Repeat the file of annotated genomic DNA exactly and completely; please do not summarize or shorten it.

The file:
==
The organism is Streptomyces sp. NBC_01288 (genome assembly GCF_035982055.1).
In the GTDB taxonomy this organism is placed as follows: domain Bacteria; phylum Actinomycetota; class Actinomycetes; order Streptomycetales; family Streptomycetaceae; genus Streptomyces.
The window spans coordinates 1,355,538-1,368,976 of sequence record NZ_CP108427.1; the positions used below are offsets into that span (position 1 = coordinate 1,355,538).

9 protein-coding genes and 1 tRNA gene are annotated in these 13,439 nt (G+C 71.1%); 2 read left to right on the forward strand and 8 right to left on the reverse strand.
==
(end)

The organism is Streptomyces sp. NBC_01288 (genome assembly GCF_035982055.1).
In the GTDB taxonomy this organism is placed as follows: domain Bacteria; phylum Actinomycetota; class Actinomycetes; order Streptomycetales; family Streptomycetaceae; genus Streptomyces.
The window spans coordinates 1,355,538-1,368,976 of sequence record NZ_CP108427.1; the positions used below are offsets into that span (position 1 = coordinate 1,355,538).

9 protein-coding genes and 1 tRNA gene are annotated in these 13,439 nt (G+C 71.1%); 2 read left to right on the forward strand and 8 right to left on the reverse strand.